What, exactly, inspired the eccentric world of 19th-century Russia encapsulated within the lavish, pop-up supper club Kazino, resurrected on W. 45th Street? "Dave…" director Rachel Chavkin said to her collaborator, "[do] you want to tell the Café Margarita story?"
Dave Malloy — composer, lyricist, and orchestrator as well as former title character of Off-Broadway's Natasha, Pierre and the Great Comet of 1812, the work inspired from a slice of the epic novel "War and Peace" by Leo Tolstoy — launched into a story about his trip to Russia a few years back.
"It's on this little side street in Moscow," he explained of the Russian watering hole. "I ended up stumbling upon it when I was traveling there two or three years ago. It's a very small, little club that was packed to the gills and has a classical trio — a piano, a violin, and viola. They're playing 'Flight of the Bumblebee' and things like that. Everyone there was drinking vodka and [eating] dumplings. Everyone had shakers on the table, and they were singing and clapping along. It was so crowded that I ended up sitting next to the viola player, so I was hearing all these harmony parts right next to my ear.
"When I had that experience," Malloy added, he thought, "I want to recreate this space in New York City."
Natasha, Pierre and the Great Comet of 1812, set amidst the French Invasion of Russia in 1812, began to take shape. Malloy, who read 'War and Peace' a handful of years back — simultaneously with his then-girlfriend, while he worked as a pianist on a cruise ship — was commissioned to write the piece, which would premiere at Ars Nova, the 99-seat venue on 54th Street that specializes in experimental theatre. The 2012 Ars Nova engagement led to a summer run in downtown New York City's Meatpacking District — with double the space. Following its September 2013 close, the show traveled to Times Square, where it is currently housed through year's end and invites theatregoers to a world unlike any other in the Broadway theatre district: 1800s Moscow.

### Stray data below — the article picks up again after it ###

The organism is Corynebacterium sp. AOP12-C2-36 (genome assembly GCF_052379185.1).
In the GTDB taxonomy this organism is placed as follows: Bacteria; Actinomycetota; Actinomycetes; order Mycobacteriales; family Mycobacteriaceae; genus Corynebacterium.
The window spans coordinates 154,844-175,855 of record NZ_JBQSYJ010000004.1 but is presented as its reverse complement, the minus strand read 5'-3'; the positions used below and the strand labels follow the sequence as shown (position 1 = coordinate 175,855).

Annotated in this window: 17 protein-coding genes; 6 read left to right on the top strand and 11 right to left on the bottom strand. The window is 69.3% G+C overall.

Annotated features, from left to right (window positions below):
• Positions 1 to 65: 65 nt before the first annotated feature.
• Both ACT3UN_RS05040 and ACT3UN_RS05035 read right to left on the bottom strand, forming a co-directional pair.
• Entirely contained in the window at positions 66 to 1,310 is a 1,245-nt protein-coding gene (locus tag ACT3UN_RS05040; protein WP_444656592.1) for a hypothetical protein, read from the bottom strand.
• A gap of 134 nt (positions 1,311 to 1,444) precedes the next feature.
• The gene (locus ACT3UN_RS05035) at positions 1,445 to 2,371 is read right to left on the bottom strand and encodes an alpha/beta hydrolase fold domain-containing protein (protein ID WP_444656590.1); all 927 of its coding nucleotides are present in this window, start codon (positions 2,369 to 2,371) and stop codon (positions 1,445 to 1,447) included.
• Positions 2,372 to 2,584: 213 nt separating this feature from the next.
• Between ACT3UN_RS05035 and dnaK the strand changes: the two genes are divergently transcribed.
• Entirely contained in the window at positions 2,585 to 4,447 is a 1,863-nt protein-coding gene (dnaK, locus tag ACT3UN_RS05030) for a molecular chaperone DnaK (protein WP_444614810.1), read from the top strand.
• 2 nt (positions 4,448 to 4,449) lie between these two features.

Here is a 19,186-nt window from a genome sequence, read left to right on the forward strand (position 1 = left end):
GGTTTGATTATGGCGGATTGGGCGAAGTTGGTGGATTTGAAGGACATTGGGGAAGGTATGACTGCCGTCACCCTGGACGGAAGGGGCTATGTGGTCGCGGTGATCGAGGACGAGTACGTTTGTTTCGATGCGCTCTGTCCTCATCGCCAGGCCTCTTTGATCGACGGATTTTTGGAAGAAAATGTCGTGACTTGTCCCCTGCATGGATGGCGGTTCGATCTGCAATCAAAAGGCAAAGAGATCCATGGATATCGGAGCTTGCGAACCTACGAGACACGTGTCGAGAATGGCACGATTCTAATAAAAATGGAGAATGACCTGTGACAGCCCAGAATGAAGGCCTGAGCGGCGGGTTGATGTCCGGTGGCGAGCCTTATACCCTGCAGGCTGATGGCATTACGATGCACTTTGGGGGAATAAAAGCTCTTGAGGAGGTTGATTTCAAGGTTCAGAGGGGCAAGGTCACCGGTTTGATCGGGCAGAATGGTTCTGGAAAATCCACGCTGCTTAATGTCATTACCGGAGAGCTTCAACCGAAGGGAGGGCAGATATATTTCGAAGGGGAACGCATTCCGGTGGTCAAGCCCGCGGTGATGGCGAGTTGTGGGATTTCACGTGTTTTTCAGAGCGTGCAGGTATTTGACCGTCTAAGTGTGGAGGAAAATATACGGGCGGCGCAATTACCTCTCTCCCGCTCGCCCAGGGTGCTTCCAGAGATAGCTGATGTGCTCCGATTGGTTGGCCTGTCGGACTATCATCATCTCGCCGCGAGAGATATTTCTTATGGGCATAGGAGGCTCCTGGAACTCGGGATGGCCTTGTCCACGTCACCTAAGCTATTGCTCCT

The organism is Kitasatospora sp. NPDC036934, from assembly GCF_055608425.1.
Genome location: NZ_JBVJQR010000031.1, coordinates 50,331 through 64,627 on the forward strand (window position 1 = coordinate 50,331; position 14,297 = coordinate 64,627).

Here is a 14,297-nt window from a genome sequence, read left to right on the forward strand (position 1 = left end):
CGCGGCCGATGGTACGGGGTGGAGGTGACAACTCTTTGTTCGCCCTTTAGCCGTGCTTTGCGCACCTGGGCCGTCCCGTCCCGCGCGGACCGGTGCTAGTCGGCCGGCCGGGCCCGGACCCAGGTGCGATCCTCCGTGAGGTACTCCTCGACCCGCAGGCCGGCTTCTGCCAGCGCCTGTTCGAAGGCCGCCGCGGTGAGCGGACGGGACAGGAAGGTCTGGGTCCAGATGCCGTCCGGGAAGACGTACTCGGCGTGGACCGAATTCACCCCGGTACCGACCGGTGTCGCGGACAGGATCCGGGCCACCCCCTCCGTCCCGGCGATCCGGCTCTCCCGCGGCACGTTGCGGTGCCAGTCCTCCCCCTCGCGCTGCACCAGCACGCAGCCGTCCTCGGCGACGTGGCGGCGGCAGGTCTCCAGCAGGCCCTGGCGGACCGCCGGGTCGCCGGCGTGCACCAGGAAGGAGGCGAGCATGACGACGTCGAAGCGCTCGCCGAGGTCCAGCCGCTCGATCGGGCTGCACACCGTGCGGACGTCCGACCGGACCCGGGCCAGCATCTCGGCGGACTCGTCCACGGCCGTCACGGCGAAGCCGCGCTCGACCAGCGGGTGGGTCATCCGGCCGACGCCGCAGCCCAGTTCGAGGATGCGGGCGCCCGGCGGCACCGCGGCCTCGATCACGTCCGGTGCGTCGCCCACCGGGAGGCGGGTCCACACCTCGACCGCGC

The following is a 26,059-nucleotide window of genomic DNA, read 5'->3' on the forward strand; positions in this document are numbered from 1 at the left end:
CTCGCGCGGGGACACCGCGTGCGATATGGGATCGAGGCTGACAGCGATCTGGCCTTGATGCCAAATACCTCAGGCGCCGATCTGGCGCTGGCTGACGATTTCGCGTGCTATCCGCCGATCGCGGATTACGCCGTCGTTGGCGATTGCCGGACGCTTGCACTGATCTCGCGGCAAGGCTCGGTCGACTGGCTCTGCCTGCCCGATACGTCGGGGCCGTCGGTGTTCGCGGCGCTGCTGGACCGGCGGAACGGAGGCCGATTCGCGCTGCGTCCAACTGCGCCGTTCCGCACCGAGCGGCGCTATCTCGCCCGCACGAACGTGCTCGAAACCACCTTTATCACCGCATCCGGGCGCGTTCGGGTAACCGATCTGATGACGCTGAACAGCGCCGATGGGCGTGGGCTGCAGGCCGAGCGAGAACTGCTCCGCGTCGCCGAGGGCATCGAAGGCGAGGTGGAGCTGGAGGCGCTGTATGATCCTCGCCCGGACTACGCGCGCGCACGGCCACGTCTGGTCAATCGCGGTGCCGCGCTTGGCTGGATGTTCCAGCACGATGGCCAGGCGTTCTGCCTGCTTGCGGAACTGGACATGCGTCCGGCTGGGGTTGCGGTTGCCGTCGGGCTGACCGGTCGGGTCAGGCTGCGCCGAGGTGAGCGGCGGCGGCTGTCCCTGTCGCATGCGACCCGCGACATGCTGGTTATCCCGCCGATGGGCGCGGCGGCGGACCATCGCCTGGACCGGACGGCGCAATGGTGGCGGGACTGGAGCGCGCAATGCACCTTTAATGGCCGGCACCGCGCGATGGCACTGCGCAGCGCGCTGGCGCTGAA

"The first thing I do for any project," confided Chavkin, "is go to the picture collection at the New York Library... You go up to the wonderful librarians and say, 'I'm interested in Moscow in 1812. Give me a folder for comets, and... give me some rock 'n' roll or Gypsy folders.'"
From there, Chavkin and set designer Mimi Lien created Kazino, the opulent environment in which actors engage with audience members to tell the tumultuous love affairs of newly-engaged Natasha Rostova, who is swept up by another man while awaiting her fiancé to return from war.
"It was figuring out what the 'games' are that help the room come to life," said Chavkin, who enlists her actors to take the audience on the journey.
"This setting is very appropriate," added Malloy. "You're in this room of 199 other people. You get to see how they're reacting to what they're seeing and how they're feeling. That feels very Tolstoy-ian."
(This feature appears in the November 2013 issue of Playbill. Playbill.com staff writer Michael Gioia's work also appears in the news, feature and video sections of Playbill.com as well as the pages of Playbill magazine. Follow him on Twitter at @PlaybillMichael.)